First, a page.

Cup of Joe – September 22, 2023

House Republicans failed for the second time this week to advance their Pentagon spending bill, another massive defeat for Speaker Kevin McCarthy.

The vote on the rule for debate — a key procedural hurdle — was 216 to 212.

Politico: “This time, though, it was far more surprising to GOP leaders, who believed they won over enough holdouts to move forward on the defense spending bill. Its the latest ominous sign of a looming shutdown that could begin Oct. 1.”

Playbook: “If at first you don’t succeed… You might not succeed the second time, either. The House GOP is continuing to prove itself ungovernable — and Congress paralyzed — as Speaker Kevin McCarthy’s latest gambit to bring the Defense spending bill to the floor failed again today. A procedural vote went down 212-216, as just enough far-right Republicans jumped ship to tank the rule in a surprise rebuke to House GOP leadership.”

“The stepback: Having reneged on his deal with the White House, McCarthy still hasn’t figured out a way simply to pass the rule to proceed to one of the least controversial of 12 spending bills that don’t stand a chance of making it through the Senate in their House form.”

Punchbowl News: “At this moment, House Republicans can’t govern. This isn’t just an opinion, at this point. It’s a fact that’s been borne out in the Capitol all week.”

“Let’s play this out for a minute here. The federal government is slated to shut down Oct. 1 unless Congress approves more funding. The House Republican Conference, as currently constructed, doesn’t have the ability to move legislation. The Republican leadership is privately absolutely certain that they cannot pass a CR, even if it’s loaded with GOP policies. So a shutdown looks more and more likely every moment of every day.”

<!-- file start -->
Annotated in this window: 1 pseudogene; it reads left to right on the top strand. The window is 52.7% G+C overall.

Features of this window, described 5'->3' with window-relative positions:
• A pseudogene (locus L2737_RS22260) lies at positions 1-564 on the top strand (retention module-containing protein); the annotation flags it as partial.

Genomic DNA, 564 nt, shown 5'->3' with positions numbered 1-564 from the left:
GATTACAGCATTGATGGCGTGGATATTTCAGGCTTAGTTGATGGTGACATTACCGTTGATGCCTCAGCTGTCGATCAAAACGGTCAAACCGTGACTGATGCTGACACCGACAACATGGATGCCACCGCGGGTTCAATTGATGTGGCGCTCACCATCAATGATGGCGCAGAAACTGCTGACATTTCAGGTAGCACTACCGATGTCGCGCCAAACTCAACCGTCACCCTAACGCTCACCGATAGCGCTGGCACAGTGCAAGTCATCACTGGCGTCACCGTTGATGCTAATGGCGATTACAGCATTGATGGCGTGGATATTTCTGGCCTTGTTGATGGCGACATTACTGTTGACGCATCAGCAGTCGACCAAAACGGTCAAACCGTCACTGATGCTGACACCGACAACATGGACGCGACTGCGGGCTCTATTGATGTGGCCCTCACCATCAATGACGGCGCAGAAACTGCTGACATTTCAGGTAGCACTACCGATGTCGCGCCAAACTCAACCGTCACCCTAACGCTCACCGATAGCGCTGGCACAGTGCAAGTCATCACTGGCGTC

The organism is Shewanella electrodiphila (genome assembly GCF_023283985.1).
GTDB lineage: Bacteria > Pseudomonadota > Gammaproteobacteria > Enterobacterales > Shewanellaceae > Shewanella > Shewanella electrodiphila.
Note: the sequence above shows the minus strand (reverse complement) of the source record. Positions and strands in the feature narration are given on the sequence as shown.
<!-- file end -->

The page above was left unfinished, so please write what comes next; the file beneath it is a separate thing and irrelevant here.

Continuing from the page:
“Speaker Kevin McCarthy’s newest bid to pass a GOP-only short-term spending plan, which he outlined for his members on Wednesday night, already looks to be on life support,” Politico reports.

“It’s the latest sign of the herculean lift the Californian faces to get even a doomed party-line Republican bill through the House, where he can only afford to lose four votes with Democrats expected to unite against his latest effort.”

“So far, McCarthy has at least eight ‘no’ votes on his new proposal for even steeper spending cuts. Other Republicans suggest they will oppose a short-term funding bill more generally.”

Playbook: “Do they have a strategy for what to do when the Senate ignores their latest spending gambit and sends back a ‘clean’ CR without all these new policy riders? Absolutely not.”

“The truth is, we’re just at the start of what’s going to be a very long, ugly, drawn-out war.”

Punchbowl News: “McCarthy used a closed party meeting this evening to say that he wanted to pass a stopgap funding bill to keep the government open for 30 days at a $1.47 trillion spending level.”

“In addition, McCarthy wants to attach the House Republicans’ H.R. 2 border security bill and create a bipartisan commission to tackle the federal debt and deficit…. Simultaneously, House Republicans would move individual FY2024 spending bills at a discretionary spending level of $1.52 trillion…”

“McCarthy’s plan is mostly fantasy, since the Senate likely won’t accept this spending level on a stopgap, and they certainly won’t accept $1.52 trillion for a full year of funding.”